De Millo's argument is that mathematical theorems are *not*
considered correct because of the mere fact that they have been
"proved". They are considered correct because mathematicians discussed
the proofs with their colleagues, reviewed them, rephrased them in
their own language and applied them elsewhere, and thus came to be
convinced that the proof is indeed correct. It's the conviction that
counts, not the mere technicality of the proof. With formal
verification, such conviction can never happen, since the proof is far
too long and unwieldy to discuss informally, or even thing about and
comprehend. One either believes that the proof is correct, or one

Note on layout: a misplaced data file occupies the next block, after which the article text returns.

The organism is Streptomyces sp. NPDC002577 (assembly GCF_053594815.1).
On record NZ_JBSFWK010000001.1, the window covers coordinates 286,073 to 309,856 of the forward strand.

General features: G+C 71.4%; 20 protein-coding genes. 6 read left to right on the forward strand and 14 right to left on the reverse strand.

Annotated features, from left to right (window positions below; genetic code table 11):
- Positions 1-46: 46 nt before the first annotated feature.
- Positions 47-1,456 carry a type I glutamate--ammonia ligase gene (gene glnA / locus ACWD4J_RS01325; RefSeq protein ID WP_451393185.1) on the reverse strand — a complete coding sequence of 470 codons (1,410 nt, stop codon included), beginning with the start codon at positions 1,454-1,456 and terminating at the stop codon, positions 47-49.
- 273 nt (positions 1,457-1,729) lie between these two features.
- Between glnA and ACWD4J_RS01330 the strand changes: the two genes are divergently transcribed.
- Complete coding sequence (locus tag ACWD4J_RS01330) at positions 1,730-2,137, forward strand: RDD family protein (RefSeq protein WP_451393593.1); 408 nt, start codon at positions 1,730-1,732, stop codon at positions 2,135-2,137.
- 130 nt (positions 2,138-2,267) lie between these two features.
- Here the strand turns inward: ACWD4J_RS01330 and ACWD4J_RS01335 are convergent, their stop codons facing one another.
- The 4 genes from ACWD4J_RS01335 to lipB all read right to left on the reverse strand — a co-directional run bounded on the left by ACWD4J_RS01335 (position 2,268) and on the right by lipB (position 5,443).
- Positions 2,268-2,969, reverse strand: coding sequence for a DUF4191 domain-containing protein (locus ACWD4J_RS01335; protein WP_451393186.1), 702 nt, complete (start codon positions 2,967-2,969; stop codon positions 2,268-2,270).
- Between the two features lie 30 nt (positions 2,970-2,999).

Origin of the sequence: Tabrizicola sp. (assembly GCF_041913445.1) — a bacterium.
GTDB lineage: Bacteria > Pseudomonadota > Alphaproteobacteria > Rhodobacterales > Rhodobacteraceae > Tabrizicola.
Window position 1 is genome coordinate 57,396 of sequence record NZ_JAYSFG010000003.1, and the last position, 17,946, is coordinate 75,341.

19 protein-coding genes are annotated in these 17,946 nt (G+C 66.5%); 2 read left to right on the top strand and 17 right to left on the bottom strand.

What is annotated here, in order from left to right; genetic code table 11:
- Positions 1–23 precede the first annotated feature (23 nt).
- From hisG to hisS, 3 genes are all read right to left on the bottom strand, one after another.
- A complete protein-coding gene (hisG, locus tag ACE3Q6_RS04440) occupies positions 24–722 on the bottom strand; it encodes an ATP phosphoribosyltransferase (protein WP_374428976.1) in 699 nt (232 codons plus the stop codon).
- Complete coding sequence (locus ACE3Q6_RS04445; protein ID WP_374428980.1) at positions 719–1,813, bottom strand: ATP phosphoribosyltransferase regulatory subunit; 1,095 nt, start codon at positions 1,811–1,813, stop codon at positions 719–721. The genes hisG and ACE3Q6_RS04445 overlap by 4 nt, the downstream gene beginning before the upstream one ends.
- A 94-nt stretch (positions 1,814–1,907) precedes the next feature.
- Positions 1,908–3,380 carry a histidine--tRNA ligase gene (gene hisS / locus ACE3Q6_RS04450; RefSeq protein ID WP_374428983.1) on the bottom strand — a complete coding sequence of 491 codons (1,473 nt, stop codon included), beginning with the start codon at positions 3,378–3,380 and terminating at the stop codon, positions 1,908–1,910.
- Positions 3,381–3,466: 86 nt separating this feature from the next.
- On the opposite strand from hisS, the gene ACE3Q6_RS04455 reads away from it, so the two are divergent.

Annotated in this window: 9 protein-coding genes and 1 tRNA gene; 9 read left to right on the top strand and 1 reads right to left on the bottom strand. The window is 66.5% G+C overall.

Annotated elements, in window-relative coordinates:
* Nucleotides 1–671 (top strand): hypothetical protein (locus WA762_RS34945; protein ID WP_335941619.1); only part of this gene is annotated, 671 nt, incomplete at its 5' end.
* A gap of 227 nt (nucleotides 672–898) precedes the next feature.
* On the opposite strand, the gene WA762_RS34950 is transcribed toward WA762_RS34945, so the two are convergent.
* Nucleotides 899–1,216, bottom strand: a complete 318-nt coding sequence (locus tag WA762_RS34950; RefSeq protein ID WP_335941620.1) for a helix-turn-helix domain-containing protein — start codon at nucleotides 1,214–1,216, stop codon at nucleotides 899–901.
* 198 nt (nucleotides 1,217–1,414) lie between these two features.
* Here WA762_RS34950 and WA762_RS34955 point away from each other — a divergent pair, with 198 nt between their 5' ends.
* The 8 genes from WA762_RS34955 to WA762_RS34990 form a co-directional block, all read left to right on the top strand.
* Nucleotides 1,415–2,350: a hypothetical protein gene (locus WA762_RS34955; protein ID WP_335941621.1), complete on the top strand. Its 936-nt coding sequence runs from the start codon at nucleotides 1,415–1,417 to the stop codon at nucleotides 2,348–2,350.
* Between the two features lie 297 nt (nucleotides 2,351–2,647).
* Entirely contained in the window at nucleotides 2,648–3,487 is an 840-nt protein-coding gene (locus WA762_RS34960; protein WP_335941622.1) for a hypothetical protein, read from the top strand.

doesn't, on blind faith alone. And blind faith, claims De Millo, is
not sufficient for us to trust a program.

While reading the paper, I kept thinking of what seem to me an obvious solution. Open Source! Rather than looking at a "proof" or a program, let's look at the program itself. The source of a program can be discussed, analyzed, modified and reapplied, in the same way that a good mathematical proof is handled. A program, just like a mathematical proof, is better if it's simple. The similarities are striking. Near the end of the paper, I saw that De Millo apparently shares the opinion, although he never comes out and says so. Figure 1, "the verifiers' original analogy" is:

Mathematics Programing theorem....program proof....verificationAnd Figure 2, "Our analogy", is:

Mathematics Programing theorem....specification proof....program imaginary formal demonstration....verificationNote that the program in De Millo's analogy is its own "mathematical proof".

Points to ponder: ok, so formal verification is inherently flawed, and open source might be the solution. What now?